The team got up at 5 for the start of the Three Peaks Challenge and started climbing Ben Nevis at 6. It was tough. The two boys and B led the way, with A struggling a bit more and my husband and D keeping him company at the back. They were at the top of the mountain just after 8 and finished it in 4 hours and 18 minutes. I’d imagined they would take some lovely photos of the scenery, but they didn’t have time. Just a couple of quick, exhausted-looking selfies and they were off.
Then it was back in the car for the very long drive to Scafell Pike, in the Lake District. Breaks had to be kept to an absolute minimum due to the time pressures, so they just had to put a bit of fuel in the car, grab something to eat, go to the toilet and go. Apparently E drove extremely fast, with the men in the back getting thrown around all over the place. For my husband, being in the car was almost as tough as being on the mountains, as they were in there for so long.
It was mid-afternoon by the time they climbed Scafell Pike. Although the smallest of the mountains, it wasn’t easy and was very steep. The boys and B again led the way. My husband was careful to drink over two litres of water on each mountain and had to eat two Mars Bars and a Nature Valley bar when he started to feel weak towards the bottom of Scafell! Climbing burns up an incredible number of calories and by the final car journey, some of their stomachs were starting to real a bit rubbish from the sheer volume of food they were having to consume. Too much information alert, but despite all the liquid, my husband didn’t have a wee at all at Scafell, but had two on Ben Nevis, which means he was starting to dehydrate.
I had wondered why they started their challenge at 6am, because it meant they would have more darkness on Snowdon than they had originally planned. They made good time, thanks to the crazy driving, and arrived at Snowdon at 1am, having thought they would arrive closer to 2. So they started climbing in pitch black, with just torches to guide them.
C was feeling ill by the time they arrived at Snowdon – probably a combination of exhaustion, dehydration, lack of training and maybe even some travel sickness. Although older than my son, he is much slighter and doesn’t have the reserves of energy my son has. So it was my son and husband who took the lead on Snowdon. B was worried that C wasn’t going to make it as he felt more ill as they climbed. If you’re really ill on the mountain, there’s no choice but to call mountain rescue. Luckily, he made it.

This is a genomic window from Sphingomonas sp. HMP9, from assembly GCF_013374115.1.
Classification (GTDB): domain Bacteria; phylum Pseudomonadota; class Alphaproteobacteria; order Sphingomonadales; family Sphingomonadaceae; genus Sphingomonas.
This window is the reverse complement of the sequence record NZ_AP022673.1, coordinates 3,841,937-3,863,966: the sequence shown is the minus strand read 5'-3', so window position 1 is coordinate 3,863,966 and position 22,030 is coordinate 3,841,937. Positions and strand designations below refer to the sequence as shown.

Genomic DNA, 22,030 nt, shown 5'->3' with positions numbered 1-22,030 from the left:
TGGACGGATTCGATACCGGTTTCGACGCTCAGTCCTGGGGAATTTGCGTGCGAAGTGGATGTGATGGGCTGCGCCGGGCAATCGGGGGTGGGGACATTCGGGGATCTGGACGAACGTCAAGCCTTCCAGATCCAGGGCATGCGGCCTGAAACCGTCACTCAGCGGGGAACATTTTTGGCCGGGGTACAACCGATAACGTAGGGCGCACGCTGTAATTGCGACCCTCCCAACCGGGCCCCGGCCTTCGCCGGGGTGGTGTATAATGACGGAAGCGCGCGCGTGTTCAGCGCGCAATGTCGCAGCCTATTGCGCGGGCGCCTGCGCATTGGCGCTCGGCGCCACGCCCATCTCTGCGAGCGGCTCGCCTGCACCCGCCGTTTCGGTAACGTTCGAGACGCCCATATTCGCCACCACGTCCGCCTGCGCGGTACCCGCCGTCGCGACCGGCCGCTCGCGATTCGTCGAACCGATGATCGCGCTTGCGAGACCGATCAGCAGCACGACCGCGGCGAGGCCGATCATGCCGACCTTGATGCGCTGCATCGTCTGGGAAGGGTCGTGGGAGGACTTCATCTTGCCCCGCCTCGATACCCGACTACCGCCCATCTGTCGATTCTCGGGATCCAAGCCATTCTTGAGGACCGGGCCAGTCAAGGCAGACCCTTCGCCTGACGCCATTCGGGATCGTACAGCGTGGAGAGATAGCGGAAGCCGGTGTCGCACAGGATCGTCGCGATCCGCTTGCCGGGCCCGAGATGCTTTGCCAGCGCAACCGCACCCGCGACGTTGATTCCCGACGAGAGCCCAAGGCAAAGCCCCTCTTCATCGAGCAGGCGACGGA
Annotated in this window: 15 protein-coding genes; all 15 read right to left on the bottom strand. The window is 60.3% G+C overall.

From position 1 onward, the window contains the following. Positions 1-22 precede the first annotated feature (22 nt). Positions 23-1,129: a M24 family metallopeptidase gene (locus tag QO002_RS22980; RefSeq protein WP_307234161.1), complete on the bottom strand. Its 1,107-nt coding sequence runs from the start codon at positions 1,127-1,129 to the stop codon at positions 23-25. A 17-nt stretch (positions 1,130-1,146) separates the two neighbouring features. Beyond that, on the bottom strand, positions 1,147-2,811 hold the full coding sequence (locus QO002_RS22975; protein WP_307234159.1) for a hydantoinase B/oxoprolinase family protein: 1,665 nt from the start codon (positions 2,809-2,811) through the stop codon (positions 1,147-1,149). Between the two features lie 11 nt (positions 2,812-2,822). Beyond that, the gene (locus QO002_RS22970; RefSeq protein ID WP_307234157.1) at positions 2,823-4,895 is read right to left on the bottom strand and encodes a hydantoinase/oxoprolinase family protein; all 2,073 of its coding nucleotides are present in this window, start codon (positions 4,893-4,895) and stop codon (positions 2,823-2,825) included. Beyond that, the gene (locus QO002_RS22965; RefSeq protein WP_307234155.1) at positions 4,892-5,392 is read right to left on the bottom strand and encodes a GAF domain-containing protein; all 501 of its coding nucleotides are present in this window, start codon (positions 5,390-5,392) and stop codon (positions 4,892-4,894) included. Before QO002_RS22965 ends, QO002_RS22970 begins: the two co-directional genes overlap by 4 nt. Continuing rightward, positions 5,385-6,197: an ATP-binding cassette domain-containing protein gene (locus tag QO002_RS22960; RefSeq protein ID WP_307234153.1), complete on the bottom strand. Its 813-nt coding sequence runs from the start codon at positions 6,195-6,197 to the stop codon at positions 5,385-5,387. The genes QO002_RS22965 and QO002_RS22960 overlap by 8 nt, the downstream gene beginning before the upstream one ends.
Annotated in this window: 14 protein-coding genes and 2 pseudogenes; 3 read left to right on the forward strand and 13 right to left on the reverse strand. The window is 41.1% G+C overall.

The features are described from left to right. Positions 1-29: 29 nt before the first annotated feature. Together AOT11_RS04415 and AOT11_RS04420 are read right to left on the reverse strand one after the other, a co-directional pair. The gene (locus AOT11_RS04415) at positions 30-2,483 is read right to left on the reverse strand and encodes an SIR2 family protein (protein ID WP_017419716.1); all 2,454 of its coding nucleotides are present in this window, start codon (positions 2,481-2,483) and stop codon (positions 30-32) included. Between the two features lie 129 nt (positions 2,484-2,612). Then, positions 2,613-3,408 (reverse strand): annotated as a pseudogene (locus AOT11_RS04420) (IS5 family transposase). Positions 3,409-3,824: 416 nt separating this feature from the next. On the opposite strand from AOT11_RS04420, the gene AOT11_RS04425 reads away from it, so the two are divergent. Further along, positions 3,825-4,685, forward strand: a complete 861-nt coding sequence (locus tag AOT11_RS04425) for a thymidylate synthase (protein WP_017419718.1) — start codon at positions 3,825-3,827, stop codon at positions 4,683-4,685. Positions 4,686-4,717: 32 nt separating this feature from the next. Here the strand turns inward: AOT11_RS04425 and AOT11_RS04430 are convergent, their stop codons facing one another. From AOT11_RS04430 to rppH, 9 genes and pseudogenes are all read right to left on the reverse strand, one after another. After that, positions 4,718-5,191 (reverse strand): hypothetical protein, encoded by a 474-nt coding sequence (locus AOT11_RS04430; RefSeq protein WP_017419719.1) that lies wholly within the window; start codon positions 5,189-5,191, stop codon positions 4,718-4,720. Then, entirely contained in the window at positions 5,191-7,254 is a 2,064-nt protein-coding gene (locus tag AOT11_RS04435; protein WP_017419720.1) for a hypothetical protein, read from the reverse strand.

There are several paths up Snowdon. They took the shortest/ quickest path – the Pyg Track. It is also the steepest and most treacherous. Having made it to the top, with time still to spare and in the light of C’s illness, they decided to take a longer/ safer path down – the Llanberis. With the 24 hours in sight, they agreed it would be every man for himself on the way down. My son practically ran down, but my husband wouldn’t let him go too far ahead on his own and kept pace with him.
I didn’t sleep well from the morning they set off and all the time they were away. I kept waking before 4am. So I was lying there at 4am, thinking they might be near the top of Snowdon and wondering if they would be down in time. The phone rang at 5.30am. They’d finished! They had actually finished at 5.22am and had completed the Three Peaks Challenge in just under 23 and a half hours.
I was in awe! I was so proud of my husband and son and so happy for them.
My husband and A both told me my son was an absolute star. The whole team were in awe of his energy and stamina. He was the one who was always at the front and never seemed to get tired. I’m so pleased for him. His Three Peaks dream had come true!
The team: A – my daughter’s best friend’s dad; B – his brother-in-law; C – B’s teenage son; D – my husband’s best friend; E – A’s friend, the driver.